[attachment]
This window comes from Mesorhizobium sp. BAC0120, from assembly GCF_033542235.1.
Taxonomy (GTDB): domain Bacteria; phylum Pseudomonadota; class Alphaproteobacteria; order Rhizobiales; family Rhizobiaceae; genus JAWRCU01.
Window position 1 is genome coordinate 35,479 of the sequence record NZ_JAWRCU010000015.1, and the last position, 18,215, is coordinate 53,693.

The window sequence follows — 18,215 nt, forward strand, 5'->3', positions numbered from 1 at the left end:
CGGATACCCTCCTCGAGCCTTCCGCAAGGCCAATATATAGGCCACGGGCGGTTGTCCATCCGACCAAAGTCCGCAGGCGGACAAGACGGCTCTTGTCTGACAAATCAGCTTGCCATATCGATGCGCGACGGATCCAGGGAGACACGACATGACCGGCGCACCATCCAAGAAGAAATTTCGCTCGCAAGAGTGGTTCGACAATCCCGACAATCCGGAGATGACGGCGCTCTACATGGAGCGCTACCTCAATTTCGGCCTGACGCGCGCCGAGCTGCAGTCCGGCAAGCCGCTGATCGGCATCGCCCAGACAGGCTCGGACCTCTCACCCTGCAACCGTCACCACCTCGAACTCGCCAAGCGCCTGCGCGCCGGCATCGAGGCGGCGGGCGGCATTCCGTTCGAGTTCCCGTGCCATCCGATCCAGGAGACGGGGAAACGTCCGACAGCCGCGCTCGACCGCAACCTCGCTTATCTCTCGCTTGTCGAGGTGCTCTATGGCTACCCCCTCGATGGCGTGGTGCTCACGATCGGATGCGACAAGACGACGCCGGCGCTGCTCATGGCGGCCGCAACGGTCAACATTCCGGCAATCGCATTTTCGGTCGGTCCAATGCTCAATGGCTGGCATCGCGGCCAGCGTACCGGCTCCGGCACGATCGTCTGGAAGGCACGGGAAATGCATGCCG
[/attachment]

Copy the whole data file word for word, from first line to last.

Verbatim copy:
This window comes from Mesorhizobium sp. BAC0120, from assembly GCF_033542235.1.
Taxonomy (GTDB): domain Bacteria; phylum Pseudomonadota; class Alphaproteobacteria; order Rhizobiales; family Rhizobiaceae; genus JAWRCU01.
Window position 1 is genome coordinate 35,479 of the sequence record NZ_JAWRCU010000015.1, and the last position, 18,215, is coordinate 53,693.

The window sequence follows — 18,215 nt, forward strand, 5'->3', positions numbered from 1 at the left end:
CGGATACCCTCCTCGAGCCTTCCGCAAGGCCAATATATAGGCCACGGGCGGTTGTCCATCCGACCAAAGTCCGCAGGCGGACAAGACGGCTCTTGTCTGACAAATCAGCTTGCCATATCGATGCGCGACGGATCCAGGGAGACACGACATGACCGGCGCACCATCCAAGAAGAAATTTCGCTCGCAAGAGTGGTTCGACAATCCCGACAATCCGGAGATGACGGCGCTCTACATGGAGCGCTACCTCAATTTCGGCCTGACGCGCGCCGAGCTGCAGTCCGGCAAGCCGCTGATCGGCATCGCCCAGACAGGCTCGGACCTCTCACCCTGCAACCGTCACCACCTCGAACTCGCCAAGCGCCTGCGCGCCGGCATCGAGGCGGCGGGCGGCATTCCGTTCGAGTTCCCGTGCCATCCGATCCAGGAGACGGGGAAACGTCCGACAGCCGCGCTCGACCGCAACCTCGCTTATCTCTCGCTTGTCGAGGTGCTCTATGGCTACCCCCTCGATGGCGTGGTGCTCACGATCGGATGCGACAAGACGACGCCGGCGCTGCTCATGGCGGCCGCAACGGTCAACATTCCGGCAATCGCATTTTCGGTCGGTCCAATGCTCAATGGCTGGCATCGCGGCCAGCGTACCGGCTCCGGCACGATCGTCTGGAAGGCACGGGAAATGCATGCCG